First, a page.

It's almost as if events since then that have transpired are like fruits of the poisoned chalice. Following the unnecessary 2008 election came the Prime Minister's partisan fall economic update. Following that,
...an even more controversial legal and constitutional crisis. This concerned the request by the prime minister to seek prorogation of Parliament to avoid the result of a non-confidence vote. Again, an ugly precedent was established which was heightened by the divisions in the country created by Harper demonizing the opposition coalition.As Mendes notes, now would actually be the right time to have that election, not last fall. With major issues in front of us that have crystallized over the past year in particular, in the wake of the economic crisis, now would be the right time to choose which party will make decisions about health care, climate change, the nation's finances, etc. And we've gained significant knowledge in the past year about the "measure of the leaders" and parties we're choosing from. Last fall was the wrong time. Mr. Harper imposed that on us, interrupting the legal requirement of his own law and really, when you size up events over the past years, a natural order of events that would make this fall the best time for an election.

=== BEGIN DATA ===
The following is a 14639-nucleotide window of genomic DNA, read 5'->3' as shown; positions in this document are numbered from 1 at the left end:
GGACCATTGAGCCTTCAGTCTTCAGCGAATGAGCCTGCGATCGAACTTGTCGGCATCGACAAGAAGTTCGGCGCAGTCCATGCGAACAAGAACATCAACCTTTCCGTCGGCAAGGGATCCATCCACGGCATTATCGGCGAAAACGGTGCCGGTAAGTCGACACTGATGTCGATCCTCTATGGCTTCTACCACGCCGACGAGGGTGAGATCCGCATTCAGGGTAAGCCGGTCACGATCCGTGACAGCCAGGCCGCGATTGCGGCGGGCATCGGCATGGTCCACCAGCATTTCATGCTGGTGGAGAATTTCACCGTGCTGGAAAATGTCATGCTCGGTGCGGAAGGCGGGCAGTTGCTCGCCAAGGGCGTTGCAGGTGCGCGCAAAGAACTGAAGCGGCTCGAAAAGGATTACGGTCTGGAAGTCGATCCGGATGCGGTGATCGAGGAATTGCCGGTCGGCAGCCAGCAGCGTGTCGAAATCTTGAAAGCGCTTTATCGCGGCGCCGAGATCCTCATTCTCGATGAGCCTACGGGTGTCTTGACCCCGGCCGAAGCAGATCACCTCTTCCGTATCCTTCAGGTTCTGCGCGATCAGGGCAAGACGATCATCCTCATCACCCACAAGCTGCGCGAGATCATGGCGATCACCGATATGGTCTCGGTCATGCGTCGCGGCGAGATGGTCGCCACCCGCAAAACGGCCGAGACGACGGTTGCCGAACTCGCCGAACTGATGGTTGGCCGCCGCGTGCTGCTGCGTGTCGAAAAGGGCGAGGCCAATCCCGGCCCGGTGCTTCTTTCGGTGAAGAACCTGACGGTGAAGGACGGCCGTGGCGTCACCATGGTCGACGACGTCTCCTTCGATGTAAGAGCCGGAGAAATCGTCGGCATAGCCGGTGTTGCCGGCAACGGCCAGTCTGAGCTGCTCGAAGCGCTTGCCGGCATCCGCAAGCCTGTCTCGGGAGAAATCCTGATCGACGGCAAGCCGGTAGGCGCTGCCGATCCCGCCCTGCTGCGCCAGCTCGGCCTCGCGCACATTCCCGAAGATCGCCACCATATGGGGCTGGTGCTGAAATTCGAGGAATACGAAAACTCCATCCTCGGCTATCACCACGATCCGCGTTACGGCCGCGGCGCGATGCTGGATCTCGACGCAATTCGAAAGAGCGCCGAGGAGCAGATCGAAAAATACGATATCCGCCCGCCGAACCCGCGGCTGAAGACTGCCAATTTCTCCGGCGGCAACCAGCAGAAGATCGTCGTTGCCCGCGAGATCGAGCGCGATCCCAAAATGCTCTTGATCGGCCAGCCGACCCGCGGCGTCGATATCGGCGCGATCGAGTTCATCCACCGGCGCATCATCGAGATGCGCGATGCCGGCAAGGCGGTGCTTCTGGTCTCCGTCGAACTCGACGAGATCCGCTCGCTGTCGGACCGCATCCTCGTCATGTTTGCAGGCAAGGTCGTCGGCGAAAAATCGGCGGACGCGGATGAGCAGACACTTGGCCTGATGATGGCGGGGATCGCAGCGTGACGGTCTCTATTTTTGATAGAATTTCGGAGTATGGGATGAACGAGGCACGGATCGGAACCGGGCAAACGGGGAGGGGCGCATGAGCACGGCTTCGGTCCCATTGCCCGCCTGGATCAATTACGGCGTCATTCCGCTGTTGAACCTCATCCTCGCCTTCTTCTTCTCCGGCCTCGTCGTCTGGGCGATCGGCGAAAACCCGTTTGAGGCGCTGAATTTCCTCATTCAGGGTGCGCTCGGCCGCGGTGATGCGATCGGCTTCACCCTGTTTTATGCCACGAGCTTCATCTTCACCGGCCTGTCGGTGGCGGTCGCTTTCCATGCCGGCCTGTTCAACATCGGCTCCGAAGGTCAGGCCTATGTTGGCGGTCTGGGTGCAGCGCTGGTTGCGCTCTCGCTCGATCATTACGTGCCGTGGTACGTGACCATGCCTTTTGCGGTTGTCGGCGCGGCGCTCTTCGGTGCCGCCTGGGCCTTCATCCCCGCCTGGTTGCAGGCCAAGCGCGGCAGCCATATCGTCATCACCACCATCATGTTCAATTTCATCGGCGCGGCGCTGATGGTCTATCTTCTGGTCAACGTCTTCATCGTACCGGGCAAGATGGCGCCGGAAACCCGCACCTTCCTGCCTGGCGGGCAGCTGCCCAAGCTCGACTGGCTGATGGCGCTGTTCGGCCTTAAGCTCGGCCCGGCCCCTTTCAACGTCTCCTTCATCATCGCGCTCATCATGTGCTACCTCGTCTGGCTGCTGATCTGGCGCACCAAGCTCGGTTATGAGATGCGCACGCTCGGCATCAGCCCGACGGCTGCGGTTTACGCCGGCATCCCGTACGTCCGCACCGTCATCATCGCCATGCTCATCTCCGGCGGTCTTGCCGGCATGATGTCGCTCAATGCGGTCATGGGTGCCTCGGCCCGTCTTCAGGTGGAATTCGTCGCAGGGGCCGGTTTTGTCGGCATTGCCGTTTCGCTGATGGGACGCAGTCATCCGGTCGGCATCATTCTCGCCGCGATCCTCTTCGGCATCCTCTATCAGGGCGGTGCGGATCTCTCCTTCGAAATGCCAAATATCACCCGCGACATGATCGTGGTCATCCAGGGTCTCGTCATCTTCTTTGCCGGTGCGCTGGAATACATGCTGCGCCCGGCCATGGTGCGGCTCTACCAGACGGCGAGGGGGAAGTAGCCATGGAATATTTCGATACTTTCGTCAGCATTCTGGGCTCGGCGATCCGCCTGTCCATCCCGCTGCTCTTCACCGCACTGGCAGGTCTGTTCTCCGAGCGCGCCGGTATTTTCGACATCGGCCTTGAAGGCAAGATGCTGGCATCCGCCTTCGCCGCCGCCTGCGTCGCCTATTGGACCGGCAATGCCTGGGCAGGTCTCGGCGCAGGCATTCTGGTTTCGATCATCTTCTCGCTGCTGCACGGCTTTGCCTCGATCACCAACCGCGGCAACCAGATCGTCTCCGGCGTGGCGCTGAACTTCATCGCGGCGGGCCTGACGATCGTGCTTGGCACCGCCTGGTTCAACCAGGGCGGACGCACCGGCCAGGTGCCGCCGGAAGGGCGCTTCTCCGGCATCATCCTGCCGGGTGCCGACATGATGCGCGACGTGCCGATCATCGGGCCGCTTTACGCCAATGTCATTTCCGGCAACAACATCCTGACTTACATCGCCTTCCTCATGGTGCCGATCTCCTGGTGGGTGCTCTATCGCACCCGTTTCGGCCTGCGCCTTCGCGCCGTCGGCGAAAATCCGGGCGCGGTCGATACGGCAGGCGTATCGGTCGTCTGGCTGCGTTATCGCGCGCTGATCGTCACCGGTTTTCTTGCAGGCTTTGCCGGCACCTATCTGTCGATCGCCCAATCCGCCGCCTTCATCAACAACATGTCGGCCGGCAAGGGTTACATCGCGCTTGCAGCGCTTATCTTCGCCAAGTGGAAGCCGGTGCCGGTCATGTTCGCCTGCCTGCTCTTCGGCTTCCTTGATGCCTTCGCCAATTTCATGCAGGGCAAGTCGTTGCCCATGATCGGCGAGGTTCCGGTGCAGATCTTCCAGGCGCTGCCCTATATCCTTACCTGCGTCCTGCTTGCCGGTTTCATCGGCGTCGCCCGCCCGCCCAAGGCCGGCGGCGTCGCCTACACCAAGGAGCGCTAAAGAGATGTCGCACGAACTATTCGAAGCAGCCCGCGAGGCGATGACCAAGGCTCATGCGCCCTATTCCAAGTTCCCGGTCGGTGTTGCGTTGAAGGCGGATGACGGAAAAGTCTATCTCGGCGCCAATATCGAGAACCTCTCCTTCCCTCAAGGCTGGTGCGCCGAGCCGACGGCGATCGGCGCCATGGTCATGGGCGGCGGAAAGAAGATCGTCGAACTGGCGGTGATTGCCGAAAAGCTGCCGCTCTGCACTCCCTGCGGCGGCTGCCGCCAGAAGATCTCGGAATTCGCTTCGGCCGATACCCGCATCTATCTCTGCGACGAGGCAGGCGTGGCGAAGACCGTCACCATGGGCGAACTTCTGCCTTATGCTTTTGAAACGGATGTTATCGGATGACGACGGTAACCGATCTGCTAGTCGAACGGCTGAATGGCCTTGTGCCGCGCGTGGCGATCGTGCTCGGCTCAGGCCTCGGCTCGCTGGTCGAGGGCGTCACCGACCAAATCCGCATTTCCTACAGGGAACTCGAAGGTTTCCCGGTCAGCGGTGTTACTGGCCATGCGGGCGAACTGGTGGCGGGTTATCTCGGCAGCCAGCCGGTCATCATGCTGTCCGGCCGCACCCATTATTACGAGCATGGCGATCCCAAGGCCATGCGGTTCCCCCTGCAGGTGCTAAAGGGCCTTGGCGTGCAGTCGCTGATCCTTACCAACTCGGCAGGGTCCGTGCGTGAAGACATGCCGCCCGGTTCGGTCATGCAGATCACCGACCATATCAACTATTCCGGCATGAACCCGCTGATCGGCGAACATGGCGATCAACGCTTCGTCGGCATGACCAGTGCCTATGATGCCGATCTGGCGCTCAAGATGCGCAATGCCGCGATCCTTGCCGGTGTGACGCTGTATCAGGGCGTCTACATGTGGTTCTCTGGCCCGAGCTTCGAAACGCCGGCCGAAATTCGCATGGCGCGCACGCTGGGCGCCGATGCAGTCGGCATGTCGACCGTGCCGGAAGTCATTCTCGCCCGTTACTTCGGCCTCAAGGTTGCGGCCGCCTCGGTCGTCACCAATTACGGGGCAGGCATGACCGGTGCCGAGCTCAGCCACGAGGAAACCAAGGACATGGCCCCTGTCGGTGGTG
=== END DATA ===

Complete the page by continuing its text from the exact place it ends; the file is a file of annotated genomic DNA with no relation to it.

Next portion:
The prime minister now condemns the Liberals' decision to vote against the Conservatives in a future non-confidence vote. Harper asserts that Canadians are not eager to have an election and are not interested in political games.(emphasis added)
Even yesterday, Harper was quoted in response to questions on an election as saying, "This is not a game." Really? That's news to we who have been watching him play games with our democracy.